Scale economics shared – digitally
Cult fund manager Nicholas Sleep has gone under the radar in much of the investment world despite having one of the best track records in recent history. Sleep made important observations over his career that are only just being illuminated among mainstream investors 15 years later. His much sought-after investor letters are rare and offer universally applicable pockets of wisdom.
Nowadays, the lessons learned are being applied to the digitally accelerated post-pandemic world we are attempting to solve for, whereby many business models will inevitably be rendered uneconomical and a few others will grow beyond all expectations.
Sleep coined the term “scale economics shared” in reference to Costco’s business model that many investors had failed to properly understand. Costco embodies the term “customer is king” and Sleep’s 2004 analysis found that their strategy of passing the advantages of expanding scale on to customers in further reduced prices (from already highly discounted levels), instead of taking profits themselves, gave the business a long-term compounding power unlike its competitors. His 2004 pitch concluded: “The consensus has it that Costco is a low-margin retailer with an expensive stock and a cost problem. That is certainly one description. But in our judgment it is a cost-disciplined, intellectually honest, high-product-integrity, perpetual motion machine trading at a discount to value.”
This is likewise a commentary on the fallibility of conventional valuation heuristics. Costco were operating with 1.9 per cent margins, around half those of Wal-Mart and Target. They were trading at 24x earnings per share, which was pricey for a big box retailer. Of course, with the benefit of hindsight it is easy to see Sleep was right – Costco shares have grown over 7x since his analysis was published.
In 2007, Sleep noted that his “scale economics shared” model applied to internet businesses as well, who were in an early growth stage and could achieve a vast competitive advantage by opting to use their benefits of scale to reduce prices and service the consumer. Unlike Costco, internet retailers can rapidly add scale with near-zero incremental capital. Today, the dominant retailer is Amazon: fiercely customer-focused with a day 1 growth mentality, selling in bulk and at huge and increasing discounts to competitors. Moreover, under traditional valuation heuristics, Amazon stock has been incredibly expensive for two decades despite consistently outperforming the market’s implied growth expectations.
Sleep’s 2007 Nomad Partnership investor letter noted:
“To those who argue Amazon is large already we ask two questions: What do you think e-commerce will be as a proportion of US retailing in ten years, and what do you think it was last year?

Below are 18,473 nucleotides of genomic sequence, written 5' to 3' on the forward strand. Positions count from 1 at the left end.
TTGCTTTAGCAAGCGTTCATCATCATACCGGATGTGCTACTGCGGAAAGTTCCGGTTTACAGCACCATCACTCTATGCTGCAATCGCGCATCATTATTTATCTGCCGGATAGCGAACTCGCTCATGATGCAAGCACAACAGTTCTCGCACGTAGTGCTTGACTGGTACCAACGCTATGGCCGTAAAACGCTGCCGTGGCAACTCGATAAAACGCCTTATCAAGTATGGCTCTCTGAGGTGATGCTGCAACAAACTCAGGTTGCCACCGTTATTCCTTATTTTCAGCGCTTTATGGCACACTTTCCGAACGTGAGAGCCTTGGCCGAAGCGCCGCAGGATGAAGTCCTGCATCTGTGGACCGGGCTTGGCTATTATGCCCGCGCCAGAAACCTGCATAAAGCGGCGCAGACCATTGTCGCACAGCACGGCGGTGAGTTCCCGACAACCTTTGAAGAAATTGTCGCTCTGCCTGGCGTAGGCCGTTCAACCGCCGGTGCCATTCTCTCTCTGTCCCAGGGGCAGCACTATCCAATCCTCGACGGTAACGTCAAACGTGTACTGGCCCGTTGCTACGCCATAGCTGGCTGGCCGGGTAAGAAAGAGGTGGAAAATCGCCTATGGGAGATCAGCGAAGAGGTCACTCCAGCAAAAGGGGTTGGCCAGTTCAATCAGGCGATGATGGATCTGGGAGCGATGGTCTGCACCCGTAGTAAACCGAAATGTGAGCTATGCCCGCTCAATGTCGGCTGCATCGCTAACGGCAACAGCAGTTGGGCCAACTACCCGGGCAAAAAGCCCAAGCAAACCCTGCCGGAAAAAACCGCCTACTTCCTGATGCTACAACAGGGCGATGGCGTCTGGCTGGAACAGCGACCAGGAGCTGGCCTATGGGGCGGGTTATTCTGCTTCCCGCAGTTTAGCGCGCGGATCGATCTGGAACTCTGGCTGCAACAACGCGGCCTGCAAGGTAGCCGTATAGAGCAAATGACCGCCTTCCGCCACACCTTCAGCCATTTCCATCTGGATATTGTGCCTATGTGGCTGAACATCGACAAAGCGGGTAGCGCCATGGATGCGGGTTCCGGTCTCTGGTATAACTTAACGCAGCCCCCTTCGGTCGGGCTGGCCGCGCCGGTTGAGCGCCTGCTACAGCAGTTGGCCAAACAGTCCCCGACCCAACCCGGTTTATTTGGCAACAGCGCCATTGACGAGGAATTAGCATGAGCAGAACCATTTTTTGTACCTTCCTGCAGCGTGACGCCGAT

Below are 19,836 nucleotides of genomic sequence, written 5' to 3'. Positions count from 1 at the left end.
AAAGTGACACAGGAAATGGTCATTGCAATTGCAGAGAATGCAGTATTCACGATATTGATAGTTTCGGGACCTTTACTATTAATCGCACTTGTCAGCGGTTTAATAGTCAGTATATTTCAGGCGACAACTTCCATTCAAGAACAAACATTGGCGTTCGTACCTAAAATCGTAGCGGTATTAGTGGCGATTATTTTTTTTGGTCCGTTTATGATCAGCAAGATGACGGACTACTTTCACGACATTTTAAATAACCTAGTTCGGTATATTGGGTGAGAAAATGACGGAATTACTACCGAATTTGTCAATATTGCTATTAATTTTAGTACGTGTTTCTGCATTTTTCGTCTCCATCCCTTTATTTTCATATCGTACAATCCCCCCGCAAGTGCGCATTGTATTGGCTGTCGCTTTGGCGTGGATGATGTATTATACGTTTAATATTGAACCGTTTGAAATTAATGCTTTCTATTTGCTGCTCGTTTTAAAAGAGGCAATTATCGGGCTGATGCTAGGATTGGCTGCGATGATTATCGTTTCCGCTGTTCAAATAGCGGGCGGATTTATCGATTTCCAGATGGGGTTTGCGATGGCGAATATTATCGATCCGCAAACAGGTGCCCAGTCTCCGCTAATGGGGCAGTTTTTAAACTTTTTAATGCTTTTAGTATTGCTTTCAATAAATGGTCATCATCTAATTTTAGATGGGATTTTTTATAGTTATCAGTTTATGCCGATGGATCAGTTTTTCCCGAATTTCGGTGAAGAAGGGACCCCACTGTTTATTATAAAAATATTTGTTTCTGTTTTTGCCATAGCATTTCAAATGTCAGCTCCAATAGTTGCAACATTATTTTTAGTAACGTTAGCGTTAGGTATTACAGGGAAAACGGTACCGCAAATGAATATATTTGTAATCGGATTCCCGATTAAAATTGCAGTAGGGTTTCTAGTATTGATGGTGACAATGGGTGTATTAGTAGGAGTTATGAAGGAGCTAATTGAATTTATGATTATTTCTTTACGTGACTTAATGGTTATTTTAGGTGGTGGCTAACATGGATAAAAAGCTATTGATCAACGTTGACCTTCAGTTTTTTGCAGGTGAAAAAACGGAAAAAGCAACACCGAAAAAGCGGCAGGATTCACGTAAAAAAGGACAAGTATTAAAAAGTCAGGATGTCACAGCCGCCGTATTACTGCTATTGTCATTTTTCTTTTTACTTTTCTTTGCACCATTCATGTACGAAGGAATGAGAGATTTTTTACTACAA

After doubling in the share price and the weighty resultant position in the Partnership it would be easy to claim victory, high five, and sell our shares in Amazon. However, the high weighting makes sense given our understanding of the destination of the business and the probability of reaching that destination. We have argued that the biggest error an investor can make is the sale of a Wal-Mart or a Microsoft in the early stages of a company’s growth. Mathematically this error is far greater than the equivalent sum invested in a firm that goes bankrupt. The industry tends to gloss over this fact, perhaps because opportunity costs go unrecorded in performance records. We wonder, would selling Amazon today be the equivalent mistake of selling Wal-Mart in 1980?”
Indeed, Sleep’s Nomad Partnership held $55.2 million of Amazon shares in 2007, when the stock ended the year trading at 82x earnings. Nomad had more than doubled the size of their holding by the time the Partnership closed in 2014, when the position was worth $1.2 billion. Today, those shares would cost you around $9 billion. For decades, consensus that Amazon is overpriced has been too reliant on misleading heuristics. The cost of missing out has been immense.
Today’s lofty valuations of tech companies lead us to reflect on Sleep’s now-clear observations, which at the time were contrarian views. At Montaka we strive to find high quality businesses with similar long-term advantages, including some that employ Sleep’s “scale economics shared” model. We understand the cost of missing out on today’s 2004 Costco or Amazon far outweighs the cost of overpaying for a traditionally “expensive” business. Fortunately, we avoid such heuristics through independent analysis and a deep understanding of the qualitative aspects of industries that make them attractive on a decade-plus view.
The Montgomery Global Funds and Montaka own shares in Amazon. This article was prepared 19 August with the information we have today, and our view may change. It does not constitute formal advice or professional investment advice. If you wish to trade Amazon you should seek financial advice.